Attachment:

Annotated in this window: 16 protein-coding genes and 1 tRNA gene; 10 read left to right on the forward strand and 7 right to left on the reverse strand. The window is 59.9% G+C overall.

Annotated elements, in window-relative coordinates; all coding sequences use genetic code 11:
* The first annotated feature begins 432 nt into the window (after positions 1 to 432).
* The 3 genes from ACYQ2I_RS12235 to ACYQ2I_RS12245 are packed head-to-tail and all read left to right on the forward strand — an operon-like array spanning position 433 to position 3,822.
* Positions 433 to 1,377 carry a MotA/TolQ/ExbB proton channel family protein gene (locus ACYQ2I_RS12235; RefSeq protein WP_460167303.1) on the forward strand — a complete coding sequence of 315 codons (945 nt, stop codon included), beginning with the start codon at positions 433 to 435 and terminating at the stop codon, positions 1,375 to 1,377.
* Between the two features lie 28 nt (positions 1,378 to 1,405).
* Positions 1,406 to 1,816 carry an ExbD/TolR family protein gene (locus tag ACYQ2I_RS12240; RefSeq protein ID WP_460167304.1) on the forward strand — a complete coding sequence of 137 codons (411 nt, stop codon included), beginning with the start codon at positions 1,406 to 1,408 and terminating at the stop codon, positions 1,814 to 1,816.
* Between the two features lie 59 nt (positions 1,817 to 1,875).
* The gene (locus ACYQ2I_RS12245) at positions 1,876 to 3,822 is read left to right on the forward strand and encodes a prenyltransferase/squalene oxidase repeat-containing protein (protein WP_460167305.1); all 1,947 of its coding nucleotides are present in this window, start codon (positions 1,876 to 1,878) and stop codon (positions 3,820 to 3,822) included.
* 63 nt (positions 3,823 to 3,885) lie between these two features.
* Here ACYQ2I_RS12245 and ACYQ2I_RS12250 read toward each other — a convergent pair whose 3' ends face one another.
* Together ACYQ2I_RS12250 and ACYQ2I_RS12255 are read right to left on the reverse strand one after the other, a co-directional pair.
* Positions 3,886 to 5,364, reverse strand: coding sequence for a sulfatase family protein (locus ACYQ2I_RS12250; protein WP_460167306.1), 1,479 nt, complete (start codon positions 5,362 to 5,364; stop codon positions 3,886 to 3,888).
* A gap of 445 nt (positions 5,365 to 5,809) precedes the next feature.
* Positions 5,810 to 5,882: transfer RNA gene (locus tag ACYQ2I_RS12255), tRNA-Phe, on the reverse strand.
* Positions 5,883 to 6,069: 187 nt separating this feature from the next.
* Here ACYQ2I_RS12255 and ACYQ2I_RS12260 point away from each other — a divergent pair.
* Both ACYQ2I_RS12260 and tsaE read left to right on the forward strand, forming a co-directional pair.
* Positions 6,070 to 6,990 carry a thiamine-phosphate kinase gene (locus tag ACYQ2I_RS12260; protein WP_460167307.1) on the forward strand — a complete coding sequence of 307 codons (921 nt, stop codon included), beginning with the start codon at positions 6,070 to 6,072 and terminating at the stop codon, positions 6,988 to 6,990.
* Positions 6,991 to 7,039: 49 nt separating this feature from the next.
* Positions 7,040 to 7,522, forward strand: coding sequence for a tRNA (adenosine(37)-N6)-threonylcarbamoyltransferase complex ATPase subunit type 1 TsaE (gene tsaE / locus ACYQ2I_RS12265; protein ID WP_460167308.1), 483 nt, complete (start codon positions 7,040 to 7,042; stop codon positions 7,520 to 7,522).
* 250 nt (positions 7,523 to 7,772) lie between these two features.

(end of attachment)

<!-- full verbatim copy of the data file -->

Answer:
Annotated in this window: 16 protein-coding genes and 1 tRNA gene; 10 read left to right on the forward strand and 7 right to left on the reverse strand. The window is 59.9% G+C overall.

Annotated elements, in window-relative coordinates; all coding sequences use genetic code 11:
* The first annotated feature begins 432 nt into the window (after positions 1 to 432).
* The 3 genes from ACYQ2I_RS12235 to ACYQ2I_RS12245 are packed head-to-tail and all read left to right on the forward strand — an operon-like array spanning position 433 to position 3,822.
* Positions 433 to 1,377 carry a MotA/TolQ/ExbB proton channel family protein gene (locus ACYQ2I_RS12235; RefSeq protein WP_460167303.1) on the forward strand — a complete coding sequence of 315 codons (945 nt, stop codon included), beginning with the start codon at positions 433 to 435 and terminating at the stop codon, positions 1,375 to 1,377.
* Between the two features lie 28 nt (positions 1,378 to 1,405).
* Positions 1,406 to 1,816 carry an ExbD/TolR family protein gene (locus tag ACYQ2I_RS12240; RefSeq protein ID WP_460167304.1) on the forward strand — a complete coding sequence of 137 codons (411 nt, stop codon included), beginning with the start codon at positions 1,406 to 1,408 and terminating at the stop codon, positions 1,814 to 1,816.
* Between the two features lie 59 nt (positions 1,817 to 1,875).
* The gene (locus ACYQ2I_RS12245) at positions 1,876 to 3,822 is read left to right on the forward strand and encodes a prenyltransferase/squalene oxidase repeat-containing protein (protein WP_460167305.1); all 1,947 of its coding nucleotides are present in this window, start codon (positions 1,876 to 1,878) and stop codon (positions 3,820 to 3,822) included.
* 63 nt (positions 3,823 to 3,885) lie between these two features.
* Here ACYQ2I_RS12245 and ACYQ2I_RS12250 read toward each other — a convergent pair whose 3' ends face one another.
* Together ACYQ2I_RS12250 and ACYQ2I_RS12255 are read right to left on the reverse strand one after the other, a co-directional pair.
* Positions 3,886 to 5,364, reverse strand: coding sequence for a sulfatase family protein (locus ACYQ2I_RS12250; protein WP_460167306.1), 1,479 nt, complete (start codon positions 5,362 to 5,364; stop codon positions 3,886 to 3,888).
* A gap of 445 nt (positions 5,365 to 5,809) precedes the next feature.
* Positions 5,810 to 5,882: transfer RNA gene (locus tag ACYQ2I_RS12255), tRNA-Phe, on the reverse strand.
* Positions 5,883 to 6,069: 187 nt separating this feature from the next.
* Here ACYQ2I_RS12255 and ACYQ2I_RS12260 point away from each other — a divergent pair.
* Both ACYQ2I_RS12260 and tsaE read left to right on the forward strand, forming a co-directional pair.
* Positions 6,070 to 6,990 carry a thiamine-phosphate kinase gene (locus tag ACYQ2I_RS12260; protein WP_460167307.1) on the forward strand — a complete coding sequence of 307 codons (921 nt, stop codon included), beginning with the start codon at positions 6,070 to 6,072 and terminating at the stop codon, positions 6,988 to 6,990.
* Positions 6,991 to 7,039: 49 nt separating this feature from the next.
* Positions 7,040 to 7,522, forward strand: coding sequence for a tRNA (adenosine(37)-N6)-threonylcarbamoyltransferase complex ATPase subunit type 1 TsaE (gene tsaE / locus ACYQ2I_RS12265; protein ID WP_460167308.1), 483 nt, complete (start codon positions 7,040 to 7,042; stop codon positions 7,520 to 7,522).
* 250 nt (positions 7,523 to 7,772) lie between these two features.